Francois Truffaut

by John Boland

Ever since I was a teenager and saw Les Quatre Cents Coups in the Fine Arts Cinema Club that used to exist in the basement of Busaras, Francois Truffaut has been one of my heroes. It was in that movie – made 50 years ago this summer, though showing no signs of ageing – that I first encountered and fell in love with Paris: not the romantic Paris of the Arc de Triomphe, Notre Dame and the Eiffel Tower, but a city unfamiliar both to me and to most other foreigners.

Yes, the Eiffel Tower features prominently in the haunting credits sequence, but it’s an unreachable Eiffel Tower glimpsed rather than seen by the camera that glides though the back streets of the French metropolis – a camera that’s on its way to tell a story that has little romance to it and nothing to interest touristic sightseers.

The story concerns Antoine Doinel, a boy living in a shabby apartment with his unfaithful and unloving parents, and it tells of how, through personal, educational and social neglect, he drifts gradually into a life of petty crime, for which he’s sent to a rural borstal. At the end he escapes and finds himself running towards the sea, at whose shore he turns in the last shot to stare, in confusion and anger, at the viewer.

That sounds depressing, and in one sense it is, but the young Truffaut (he was 27 at the time) brings to his first feature film an unforced lyricism and a love of the camera’s possibilities that are wholly enchanting. It’s a less subversive film than that released by his colleague, Jean-Luc Godard, in the same year, but if it’s lacks A Bout de Souffle’s sense of anarchy, it provides a real depth of feeling instead.

That’s partly because Les Quatre Cents Coups (The Four Hundred Blows to English-speaking audiences) is rooted in autobiography – Truffaut himself fell foul of the law as a teenager – but it’s also because his art is based on the kind of humane sympathy that’s more evident in the films of his great mentor Jean Renoir than in the provocatively mould-breaking Godard.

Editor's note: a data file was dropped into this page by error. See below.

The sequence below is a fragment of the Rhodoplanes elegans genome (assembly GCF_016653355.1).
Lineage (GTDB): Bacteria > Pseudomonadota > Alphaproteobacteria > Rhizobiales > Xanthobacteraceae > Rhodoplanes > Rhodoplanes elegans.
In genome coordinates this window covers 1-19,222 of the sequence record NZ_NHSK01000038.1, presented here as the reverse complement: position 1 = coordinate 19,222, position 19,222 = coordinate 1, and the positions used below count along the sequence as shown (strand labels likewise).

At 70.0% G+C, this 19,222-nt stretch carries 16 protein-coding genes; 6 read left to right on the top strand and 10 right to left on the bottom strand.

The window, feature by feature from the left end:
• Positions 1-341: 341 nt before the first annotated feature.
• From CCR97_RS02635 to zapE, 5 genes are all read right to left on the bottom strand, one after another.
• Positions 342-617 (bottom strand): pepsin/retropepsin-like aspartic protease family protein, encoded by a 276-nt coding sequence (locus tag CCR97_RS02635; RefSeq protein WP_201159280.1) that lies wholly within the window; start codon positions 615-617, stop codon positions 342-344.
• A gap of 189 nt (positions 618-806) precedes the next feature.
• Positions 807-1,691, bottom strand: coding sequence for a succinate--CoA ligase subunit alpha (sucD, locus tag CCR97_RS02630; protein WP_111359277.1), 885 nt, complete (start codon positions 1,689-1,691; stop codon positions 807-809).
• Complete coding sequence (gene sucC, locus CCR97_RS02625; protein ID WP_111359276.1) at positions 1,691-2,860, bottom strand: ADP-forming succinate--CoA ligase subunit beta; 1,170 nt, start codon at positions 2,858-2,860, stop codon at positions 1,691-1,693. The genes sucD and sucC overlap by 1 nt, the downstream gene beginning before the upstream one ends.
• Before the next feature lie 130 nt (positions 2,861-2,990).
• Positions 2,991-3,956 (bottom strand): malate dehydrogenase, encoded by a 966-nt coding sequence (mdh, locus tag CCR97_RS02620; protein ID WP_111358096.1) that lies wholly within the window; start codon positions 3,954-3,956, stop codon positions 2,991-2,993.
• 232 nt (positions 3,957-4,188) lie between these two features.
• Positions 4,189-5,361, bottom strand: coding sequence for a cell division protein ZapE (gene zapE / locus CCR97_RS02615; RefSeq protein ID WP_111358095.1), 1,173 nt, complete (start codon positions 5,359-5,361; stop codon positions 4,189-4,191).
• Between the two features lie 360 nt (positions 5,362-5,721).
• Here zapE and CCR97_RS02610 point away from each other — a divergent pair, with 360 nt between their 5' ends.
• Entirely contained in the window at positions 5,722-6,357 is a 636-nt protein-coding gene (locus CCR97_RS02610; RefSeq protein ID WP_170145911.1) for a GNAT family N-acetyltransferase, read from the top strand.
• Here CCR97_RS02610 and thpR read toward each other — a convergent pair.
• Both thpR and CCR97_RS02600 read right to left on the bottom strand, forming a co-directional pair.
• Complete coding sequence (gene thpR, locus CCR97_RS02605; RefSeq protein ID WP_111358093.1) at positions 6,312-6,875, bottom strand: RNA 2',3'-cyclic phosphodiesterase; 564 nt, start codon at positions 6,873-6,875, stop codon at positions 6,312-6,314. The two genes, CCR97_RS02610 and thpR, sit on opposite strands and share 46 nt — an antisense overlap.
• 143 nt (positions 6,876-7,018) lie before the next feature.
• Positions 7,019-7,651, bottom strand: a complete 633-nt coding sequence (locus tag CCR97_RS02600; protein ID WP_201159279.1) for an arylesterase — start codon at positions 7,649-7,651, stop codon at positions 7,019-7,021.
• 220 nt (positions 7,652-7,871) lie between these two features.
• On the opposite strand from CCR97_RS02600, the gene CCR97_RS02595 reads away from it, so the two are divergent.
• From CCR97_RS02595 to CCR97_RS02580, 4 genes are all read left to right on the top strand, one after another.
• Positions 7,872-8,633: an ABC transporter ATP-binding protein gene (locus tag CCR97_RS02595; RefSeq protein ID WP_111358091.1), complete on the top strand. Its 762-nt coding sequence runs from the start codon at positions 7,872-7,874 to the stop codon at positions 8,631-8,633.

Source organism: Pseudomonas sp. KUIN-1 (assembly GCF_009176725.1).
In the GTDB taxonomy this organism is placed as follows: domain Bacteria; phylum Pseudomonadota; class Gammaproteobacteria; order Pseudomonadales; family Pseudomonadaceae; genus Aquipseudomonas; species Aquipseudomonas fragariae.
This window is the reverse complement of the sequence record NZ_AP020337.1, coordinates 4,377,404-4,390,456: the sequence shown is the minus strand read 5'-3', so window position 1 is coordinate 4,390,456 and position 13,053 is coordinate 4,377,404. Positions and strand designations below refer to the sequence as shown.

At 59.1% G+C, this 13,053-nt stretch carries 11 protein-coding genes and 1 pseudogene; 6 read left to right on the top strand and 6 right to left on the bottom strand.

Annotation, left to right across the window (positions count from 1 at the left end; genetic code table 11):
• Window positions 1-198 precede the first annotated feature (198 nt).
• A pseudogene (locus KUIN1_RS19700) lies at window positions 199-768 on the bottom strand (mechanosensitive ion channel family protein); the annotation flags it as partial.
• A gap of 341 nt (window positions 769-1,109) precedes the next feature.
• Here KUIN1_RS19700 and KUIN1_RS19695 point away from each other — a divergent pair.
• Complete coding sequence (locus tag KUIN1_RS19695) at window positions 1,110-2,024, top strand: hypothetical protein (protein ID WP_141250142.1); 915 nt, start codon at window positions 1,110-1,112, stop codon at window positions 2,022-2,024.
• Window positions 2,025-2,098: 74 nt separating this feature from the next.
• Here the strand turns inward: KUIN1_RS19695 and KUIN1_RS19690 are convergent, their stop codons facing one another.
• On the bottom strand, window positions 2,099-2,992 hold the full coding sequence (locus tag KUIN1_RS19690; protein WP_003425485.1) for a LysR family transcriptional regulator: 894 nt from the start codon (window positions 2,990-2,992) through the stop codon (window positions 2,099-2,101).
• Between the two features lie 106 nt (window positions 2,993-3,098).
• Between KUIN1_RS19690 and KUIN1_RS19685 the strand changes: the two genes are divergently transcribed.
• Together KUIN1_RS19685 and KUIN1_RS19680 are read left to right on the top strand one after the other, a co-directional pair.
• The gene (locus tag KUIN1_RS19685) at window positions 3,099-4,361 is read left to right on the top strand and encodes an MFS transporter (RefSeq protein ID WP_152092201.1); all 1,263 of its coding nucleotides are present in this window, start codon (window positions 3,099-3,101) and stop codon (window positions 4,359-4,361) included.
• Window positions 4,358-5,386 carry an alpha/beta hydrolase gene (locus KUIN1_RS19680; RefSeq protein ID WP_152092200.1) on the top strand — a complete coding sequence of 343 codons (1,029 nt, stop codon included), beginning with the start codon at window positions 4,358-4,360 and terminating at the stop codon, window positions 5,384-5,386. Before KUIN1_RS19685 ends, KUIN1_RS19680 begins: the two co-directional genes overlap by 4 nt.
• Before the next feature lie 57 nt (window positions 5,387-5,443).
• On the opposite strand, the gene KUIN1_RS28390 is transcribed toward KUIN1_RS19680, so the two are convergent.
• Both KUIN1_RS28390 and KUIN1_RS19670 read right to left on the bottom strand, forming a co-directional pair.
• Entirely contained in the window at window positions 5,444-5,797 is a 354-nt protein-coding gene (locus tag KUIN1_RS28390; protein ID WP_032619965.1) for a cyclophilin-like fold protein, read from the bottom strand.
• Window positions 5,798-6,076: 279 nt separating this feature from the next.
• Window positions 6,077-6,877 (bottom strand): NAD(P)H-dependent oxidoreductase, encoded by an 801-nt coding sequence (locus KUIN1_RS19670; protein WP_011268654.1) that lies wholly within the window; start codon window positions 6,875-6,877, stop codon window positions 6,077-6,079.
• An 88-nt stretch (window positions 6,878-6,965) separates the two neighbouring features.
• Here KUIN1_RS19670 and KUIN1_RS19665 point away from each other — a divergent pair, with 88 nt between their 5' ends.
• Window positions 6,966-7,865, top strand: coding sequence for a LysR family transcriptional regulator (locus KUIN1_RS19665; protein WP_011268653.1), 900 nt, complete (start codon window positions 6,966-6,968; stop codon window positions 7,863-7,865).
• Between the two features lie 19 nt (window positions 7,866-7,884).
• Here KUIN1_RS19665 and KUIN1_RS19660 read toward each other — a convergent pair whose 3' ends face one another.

Godard’s early films may dazzle, and the best of them still seem strikingly modern and innovative, but affection and exhilaration are what you feel when you watch an early Truffaut film.

Truffaut died in 1984 at the tragically early age of 52, having made quite a few inferior and somewhat listless movies in the ’70s and early ’80s, but it’s to his early films that those of us who love him constantly return – especially Les Quatre Cents Coups, Shoot the Pianist and Jules et Jim, starring the incomparable Jeanne Moreau.

No one has captured the essence of these films better than the critic and former Sight and Sound editor Penelope Houston, who as early as 1963 wrote of their very special quality. Truffaut, she said, “has the gift of making film-making look wonderfully easy, like a man running down a long sunlit road with a camera in his hand.” And, she added, “along with this enchantment goes a nostalgia for innocence: he seems always to be glancing back over his shoulder, trying to catch unawares that wonderful moment, if it ever existed, when life seemed all gaiety and ease.”

Indeed, I often felt that he would have been the ideal director to make a movie of that great Alain-Fournier novel Le Grand Meaulnes, which is all about a lost domain sought by its boyishly romantic hero.

Truffaut himself always seemed romantically boyish, too, both onscreen and off. I met him just once, at the Cork Film Festival in the 1970s, and though his poor English and my lamentable French prevented us from having any kind of meaningful conversation, there was a givingness about him and an infectious enthusiasm and earnestness that were wholly beguiling. And you can feel it, too, in his performance as the humane scientist in Spielberg’s Close Encounters of the Third Kind.

It was for all these reasons that, a couple of years back, I finally made a pilgrimage through a Parisian downpour, to his grave in the cemetery at Montmartre. I finally located his burial place with its plain marble headstone, which simply stated his name and his dates of birth and death. It was as unpretentious and unassuming as the man himself. It could, I suppose, have added “Filmmaker” for the benefit of those unaware of the fact, whoever they might be.

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